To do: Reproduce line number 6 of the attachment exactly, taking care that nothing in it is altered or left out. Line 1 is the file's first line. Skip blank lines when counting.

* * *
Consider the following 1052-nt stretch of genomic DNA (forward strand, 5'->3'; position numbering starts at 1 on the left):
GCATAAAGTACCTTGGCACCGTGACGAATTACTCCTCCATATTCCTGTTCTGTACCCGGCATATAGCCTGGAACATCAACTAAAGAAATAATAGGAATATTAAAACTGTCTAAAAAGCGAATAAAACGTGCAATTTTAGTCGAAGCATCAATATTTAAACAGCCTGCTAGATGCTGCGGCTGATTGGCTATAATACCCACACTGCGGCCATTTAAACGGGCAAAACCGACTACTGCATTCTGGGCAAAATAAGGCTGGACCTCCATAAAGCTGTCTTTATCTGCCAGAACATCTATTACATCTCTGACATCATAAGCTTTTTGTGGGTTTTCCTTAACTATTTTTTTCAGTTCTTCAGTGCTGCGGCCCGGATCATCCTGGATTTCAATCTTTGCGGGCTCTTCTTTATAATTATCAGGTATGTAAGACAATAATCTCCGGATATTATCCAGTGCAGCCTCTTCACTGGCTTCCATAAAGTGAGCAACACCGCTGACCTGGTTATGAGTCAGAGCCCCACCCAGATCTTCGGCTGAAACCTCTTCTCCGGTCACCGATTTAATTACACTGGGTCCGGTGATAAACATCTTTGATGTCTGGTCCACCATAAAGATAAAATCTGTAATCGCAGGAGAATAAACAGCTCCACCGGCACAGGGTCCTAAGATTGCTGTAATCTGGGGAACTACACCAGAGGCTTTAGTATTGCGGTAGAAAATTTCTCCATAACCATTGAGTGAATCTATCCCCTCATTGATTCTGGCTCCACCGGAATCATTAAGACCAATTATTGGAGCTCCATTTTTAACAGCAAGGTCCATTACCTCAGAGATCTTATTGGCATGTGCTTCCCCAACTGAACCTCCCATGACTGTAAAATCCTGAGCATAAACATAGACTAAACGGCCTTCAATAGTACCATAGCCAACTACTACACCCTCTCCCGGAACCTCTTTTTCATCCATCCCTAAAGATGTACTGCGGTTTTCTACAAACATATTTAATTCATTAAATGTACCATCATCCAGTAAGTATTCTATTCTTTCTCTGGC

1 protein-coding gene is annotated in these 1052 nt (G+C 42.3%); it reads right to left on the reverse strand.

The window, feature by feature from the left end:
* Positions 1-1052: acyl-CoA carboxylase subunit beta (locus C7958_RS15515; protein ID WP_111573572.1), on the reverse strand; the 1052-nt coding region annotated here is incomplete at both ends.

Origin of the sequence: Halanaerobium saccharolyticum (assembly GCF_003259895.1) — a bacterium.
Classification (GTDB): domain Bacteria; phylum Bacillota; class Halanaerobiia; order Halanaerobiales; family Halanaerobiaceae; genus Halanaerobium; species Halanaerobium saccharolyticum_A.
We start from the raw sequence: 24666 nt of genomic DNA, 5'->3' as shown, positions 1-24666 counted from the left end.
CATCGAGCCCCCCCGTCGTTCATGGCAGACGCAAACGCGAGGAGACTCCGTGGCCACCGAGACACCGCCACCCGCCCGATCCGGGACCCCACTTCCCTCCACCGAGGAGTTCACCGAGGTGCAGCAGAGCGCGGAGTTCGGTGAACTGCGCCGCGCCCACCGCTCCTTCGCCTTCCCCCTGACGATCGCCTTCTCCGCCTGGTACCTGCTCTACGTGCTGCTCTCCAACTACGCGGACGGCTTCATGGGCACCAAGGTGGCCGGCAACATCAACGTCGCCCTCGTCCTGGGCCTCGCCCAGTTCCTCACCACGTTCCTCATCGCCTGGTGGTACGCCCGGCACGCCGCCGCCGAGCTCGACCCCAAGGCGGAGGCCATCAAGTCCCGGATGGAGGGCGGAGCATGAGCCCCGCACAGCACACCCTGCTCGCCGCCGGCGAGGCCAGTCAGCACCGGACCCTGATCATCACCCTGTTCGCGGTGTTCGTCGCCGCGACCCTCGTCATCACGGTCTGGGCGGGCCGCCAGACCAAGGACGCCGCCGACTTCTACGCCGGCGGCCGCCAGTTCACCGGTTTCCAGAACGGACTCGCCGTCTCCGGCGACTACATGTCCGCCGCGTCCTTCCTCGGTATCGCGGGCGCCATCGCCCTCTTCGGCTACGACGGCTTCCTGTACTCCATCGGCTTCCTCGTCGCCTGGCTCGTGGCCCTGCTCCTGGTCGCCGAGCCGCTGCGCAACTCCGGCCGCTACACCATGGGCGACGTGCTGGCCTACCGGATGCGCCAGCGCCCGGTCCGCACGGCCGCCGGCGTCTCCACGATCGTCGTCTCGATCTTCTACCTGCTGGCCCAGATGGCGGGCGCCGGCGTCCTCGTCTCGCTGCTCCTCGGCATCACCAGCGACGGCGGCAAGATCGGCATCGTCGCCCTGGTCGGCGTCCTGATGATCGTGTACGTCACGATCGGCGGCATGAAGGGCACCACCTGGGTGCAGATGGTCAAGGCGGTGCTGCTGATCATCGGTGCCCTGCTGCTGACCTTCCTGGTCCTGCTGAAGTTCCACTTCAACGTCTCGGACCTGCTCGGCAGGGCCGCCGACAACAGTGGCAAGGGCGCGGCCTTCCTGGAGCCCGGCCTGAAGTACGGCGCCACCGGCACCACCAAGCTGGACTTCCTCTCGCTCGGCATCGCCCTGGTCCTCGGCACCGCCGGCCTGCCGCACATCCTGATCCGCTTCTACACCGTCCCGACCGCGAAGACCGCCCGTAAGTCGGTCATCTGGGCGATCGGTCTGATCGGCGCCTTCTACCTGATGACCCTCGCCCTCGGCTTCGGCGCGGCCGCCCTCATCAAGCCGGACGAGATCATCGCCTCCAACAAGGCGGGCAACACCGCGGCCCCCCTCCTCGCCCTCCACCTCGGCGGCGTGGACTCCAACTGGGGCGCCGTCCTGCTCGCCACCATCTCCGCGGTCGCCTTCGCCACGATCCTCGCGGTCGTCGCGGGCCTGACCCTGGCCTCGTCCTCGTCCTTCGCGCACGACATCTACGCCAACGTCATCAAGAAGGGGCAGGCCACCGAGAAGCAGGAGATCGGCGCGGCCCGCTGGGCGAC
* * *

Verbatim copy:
Origin of the sequence: Halanaerobium saccharolyticum (assembly GCF_003259895.1) — a bacterium.